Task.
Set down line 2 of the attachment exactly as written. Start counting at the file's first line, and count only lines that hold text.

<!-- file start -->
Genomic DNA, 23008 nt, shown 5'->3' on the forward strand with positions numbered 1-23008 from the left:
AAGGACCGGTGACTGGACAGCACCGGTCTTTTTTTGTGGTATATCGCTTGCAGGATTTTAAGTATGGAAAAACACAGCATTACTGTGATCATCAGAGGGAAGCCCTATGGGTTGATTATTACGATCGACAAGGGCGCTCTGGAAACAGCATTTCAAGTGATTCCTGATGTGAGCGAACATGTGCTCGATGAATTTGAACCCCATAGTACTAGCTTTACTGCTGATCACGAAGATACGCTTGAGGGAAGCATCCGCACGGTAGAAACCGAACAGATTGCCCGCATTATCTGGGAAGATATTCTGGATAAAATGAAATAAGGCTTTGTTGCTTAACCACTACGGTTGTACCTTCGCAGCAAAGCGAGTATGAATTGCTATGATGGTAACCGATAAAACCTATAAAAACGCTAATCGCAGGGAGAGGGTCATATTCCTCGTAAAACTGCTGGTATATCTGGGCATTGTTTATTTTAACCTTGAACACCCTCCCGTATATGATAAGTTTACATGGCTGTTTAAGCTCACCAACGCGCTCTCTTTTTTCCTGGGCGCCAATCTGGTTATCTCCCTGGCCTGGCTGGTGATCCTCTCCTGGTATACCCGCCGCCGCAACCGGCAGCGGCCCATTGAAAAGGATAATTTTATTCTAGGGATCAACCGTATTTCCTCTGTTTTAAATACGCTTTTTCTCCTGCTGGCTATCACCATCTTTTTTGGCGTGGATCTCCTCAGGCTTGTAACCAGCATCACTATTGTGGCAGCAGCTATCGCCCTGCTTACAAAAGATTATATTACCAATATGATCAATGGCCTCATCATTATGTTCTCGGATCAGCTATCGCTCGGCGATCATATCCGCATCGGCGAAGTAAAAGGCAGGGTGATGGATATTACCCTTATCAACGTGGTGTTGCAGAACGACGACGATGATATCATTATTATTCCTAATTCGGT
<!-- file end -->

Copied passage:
AAGGACCGGTGACTGGACAGCACCGGTCTTTTTTTGTGGTATATCGCTTGCAGGATTTTAAGTATGGAAAAACACAGCATTACTGTGATCATCAGAGGGAAGCCCTATGGGTTGATTATTACGATCGACAAGGGCGCTCTGGAAACAGCATTTCAAGTGATTCCTGATGTGAGCGAACATGTGCTCGATGAATTTGAACCCCATAGTACTAGCTTTACTGCTGATCACGAAGATACGCTTGAGGGAAGCATCCGCACGGTAGAAACCGAACAGATTGCCCGCATTATCTGGGAAGATATTCTGGATAAAATGAAATAAGGCTTTGTTGCTTAACCACTACGGTTGTACCTTCGCAGCAAAGCGAGTATGAATTGCTATGATGGTAACCGATAAAACCTATAAAAACGCTAATCGCAGGGAGAGGGTCATATTCCTCGTAAAACTGCTGGTATATCTGGGCATTGTTTATTTTAACCTTGAACACCCTCCCGTATATGATAAGTTTACATGGCTGTTTAAGCTCACCAACGCGCTCTCTTTTTTCCTGGGCGCCAATCTGGTTATCTCCCTGGCCTGGCTGGTGATCCTCTCCTGGTATACCCGCCGCCGCAACCGGCAGCGGCCCATTGAAAAGGATAATTTTATTCTAGGGATCAACCGTATTTCCTCTGTTTTAAATACGCTTTTTCTCCTGCTGGCTATCACCATCTTTTTTGGCGTGGATCTCCTCAGGCTTGTAACCAGCATCACTATTGTGGCAGCAGCTATCGCCCTGCTTACAAAAGATTATATTACCAATATGATCAATGGCCTCATCATTATGTTCTCGGATCAGCTATCGCTCGGCGATCATATCCGCATCGGCGAAGTAAAAGGCAGGGTGATGGATATTACCCTTATCAACGTGGTGTTGCAGAACGACGACGATGATATCATTATTATTCCTAATTCGGT